Cantor spoke about school choice, tax reform, expanding visas. After the speech, he rode back to the Capitol and met privately with House Republicans to discuss one of the policies he had emphasized: a policy that would allow workers to convert overtime compensation into time off. “I gave a talk today about helping people and about finally focussing on legislation that has understandable benefits right away,” Cantor said. He explained that it would help parents who wanted to go on a field trip or attend a teacher conference. “What I want to see is how we can communicate this, communicate the benefit. How are we going to build a coalition and get it done?

<cont.>

 

...and this echoes what I referenced earlier

Quote:
  Since the 2012 elections, the Republicans have been divided between those who believe their policies are the problem and those who believe they just need better marketing—between those who believe they need to make better pizza and those who think they just need a more attractive box. Cantor, who is known among his colleagues as someone with strategic intelligence and a knack for political positioning, argues that it’s the box.
post #429 of 3798
Are you suprised by this? Of course the GOP are trying to destroy anything good created by the Democrats and especially stuff that was proposed by Huey Long, FDR, Kennedy and LBJ.

This isn't new this is a giant duh, hell Greg Palast has been reporting about these "new secret plans" for what like 15 years. This won't work though people will eventually see through this yes it takes time but Americans won't purposely destroy themselves, yes we get frustrated and act were so conservative and selfish, however generally we are rather progressive and all the bad things we've done have been eliminated after we became aware of the bad mistakes.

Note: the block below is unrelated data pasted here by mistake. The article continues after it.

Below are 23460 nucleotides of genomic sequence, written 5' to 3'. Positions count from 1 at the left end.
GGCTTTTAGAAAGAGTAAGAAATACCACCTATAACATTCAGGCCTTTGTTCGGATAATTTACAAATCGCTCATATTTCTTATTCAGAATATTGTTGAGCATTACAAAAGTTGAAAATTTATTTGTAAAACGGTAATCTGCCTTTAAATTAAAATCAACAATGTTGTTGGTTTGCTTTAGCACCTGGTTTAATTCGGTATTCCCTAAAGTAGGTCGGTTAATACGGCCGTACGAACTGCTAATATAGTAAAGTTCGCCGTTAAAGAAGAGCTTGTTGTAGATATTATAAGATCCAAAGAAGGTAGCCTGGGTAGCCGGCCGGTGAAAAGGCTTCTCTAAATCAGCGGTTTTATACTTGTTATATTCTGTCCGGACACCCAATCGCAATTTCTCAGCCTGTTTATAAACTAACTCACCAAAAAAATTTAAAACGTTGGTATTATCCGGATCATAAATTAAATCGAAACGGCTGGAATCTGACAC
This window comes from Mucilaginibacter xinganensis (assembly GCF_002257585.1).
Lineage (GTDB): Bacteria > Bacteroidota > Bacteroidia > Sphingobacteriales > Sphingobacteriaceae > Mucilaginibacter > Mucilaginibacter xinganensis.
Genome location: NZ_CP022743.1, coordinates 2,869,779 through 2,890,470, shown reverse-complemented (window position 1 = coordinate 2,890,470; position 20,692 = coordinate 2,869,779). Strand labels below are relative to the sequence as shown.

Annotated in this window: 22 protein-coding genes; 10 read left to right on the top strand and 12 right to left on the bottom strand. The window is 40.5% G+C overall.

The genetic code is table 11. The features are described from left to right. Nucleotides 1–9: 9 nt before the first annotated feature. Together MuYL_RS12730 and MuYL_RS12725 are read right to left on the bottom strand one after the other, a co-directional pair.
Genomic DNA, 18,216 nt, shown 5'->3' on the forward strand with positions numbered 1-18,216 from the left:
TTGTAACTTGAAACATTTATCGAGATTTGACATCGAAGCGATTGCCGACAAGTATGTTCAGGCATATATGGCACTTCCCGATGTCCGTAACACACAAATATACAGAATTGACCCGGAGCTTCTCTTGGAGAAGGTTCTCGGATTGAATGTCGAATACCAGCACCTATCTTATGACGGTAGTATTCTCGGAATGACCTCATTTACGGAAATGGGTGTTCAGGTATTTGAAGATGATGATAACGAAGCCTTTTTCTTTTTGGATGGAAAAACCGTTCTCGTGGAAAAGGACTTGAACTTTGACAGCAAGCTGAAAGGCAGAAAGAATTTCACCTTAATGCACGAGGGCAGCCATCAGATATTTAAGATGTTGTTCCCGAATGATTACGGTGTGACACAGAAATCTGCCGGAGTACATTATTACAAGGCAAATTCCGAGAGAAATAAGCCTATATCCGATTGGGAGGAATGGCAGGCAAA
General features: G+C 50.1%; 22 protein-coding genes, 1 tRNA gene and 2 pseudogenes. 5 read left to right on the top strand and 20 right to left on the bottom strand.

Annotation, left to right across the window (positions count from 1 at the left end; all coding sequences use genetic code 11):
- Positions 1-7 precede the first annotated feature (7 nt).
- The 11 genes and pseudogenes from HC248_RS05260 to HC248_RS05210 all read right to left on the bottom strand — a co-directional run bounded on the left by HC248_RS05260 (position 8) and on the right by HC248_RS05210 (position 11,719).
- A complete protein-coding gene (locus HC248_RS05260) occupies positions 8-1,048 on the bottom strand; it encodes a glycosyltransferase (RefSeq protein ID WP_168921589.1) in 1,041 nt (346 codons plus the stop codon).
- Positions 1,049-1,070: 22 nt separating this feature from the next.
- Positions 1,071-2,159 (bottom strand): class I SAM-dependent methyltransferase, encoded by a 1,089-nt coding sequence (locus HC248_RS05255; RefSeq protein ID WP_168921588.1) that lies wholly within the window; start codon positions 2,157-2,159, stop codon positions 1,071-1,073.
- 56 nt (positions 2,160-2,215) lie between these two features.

It's funny we're like blackout angry violent drunks that do stupid and vile things and than when we sober up we realize how dumb we were and correct those mistakes (See Andrew Jackson, the 1850's, slavery, anti-woman rights, genocide of Indians, lynching of blacks, abuses against Irish, Chinese, and Japanese, segregation, strike breakers, trusts, anti gay rights, the absolute crushing of dissent in Phillipines post-1898, Vietnam War, Iraq War, and the entire deregulation of our entire economic system) Okay I know that seems bad but we do tend to reverse our terrible course...........eventually.
post #430 of 3798

Uh oh! Is there a new George Bush on the rise? GB 3.0? The latino edition able to pander to all ethnic groups. He could be deadly he has name value coming from one of the oldest political families in American politics and he's also half latino. Shit! Though he'll need his dad to teach him how to properly steal elections. I could see Bush battling Castro for the Govenorship of Texas in a few years and than a presidential run would be almost a lock. Damn this is scary, obviously he is a spawn incubated in hell, though I hope he is at least smarter than his uncle, Uncle Dubya.

 

http://www.mysanantonio.com/news/local_news/article/George-P-Bush-gauges-interest-in-him-as-a-4318700.php

post #431 of 3798

I think the Bush name is going to be politically toxic for a while. Nixon's a pretty common last name too, and I still think it's off-limits for candidates forty years after Watergate.

post #432 of 3798

Heeeeere's Mitty....


     Quote:

Romney says Obama is like a Roman emperor: ‘Nero is fiddling’

Former Republican presidential nominee Mitt Romney asserted in a recent interview that President Barack Obama was like the Roman emperor, Nero, who was “fiddling” while Rome burned.

“It kills me not to be there, not to be in the White House doing what needs to be done,” Romney told Fox News host Chris Wallace. “The president is the leader of the nation. The president brings people together, does the deals, does the trades, knocks the heads together. The president leads, and I don’t see that kind of leadership happening. He’s campaigning.”

The former Republican presidential nominee faulted Obama for “blaming the Republicans” because they had refused to the avert automatic spending cut in the so-called “sequester.”

“That causes the Republicans to retrench and to put up a wall and to fight back,” he insisted. “It’s a very natural human emotion… I have to tell you, the hardest thing about losing is watching this critical moment, this golden moment just slip away.”

Romney added that the White House may have opposed a Republican plan to give Obama more flexibility in how the $85 billion in spending cuts are implemented because “there may be more interest in showing pain in saying, ‘See what the other guys did?’”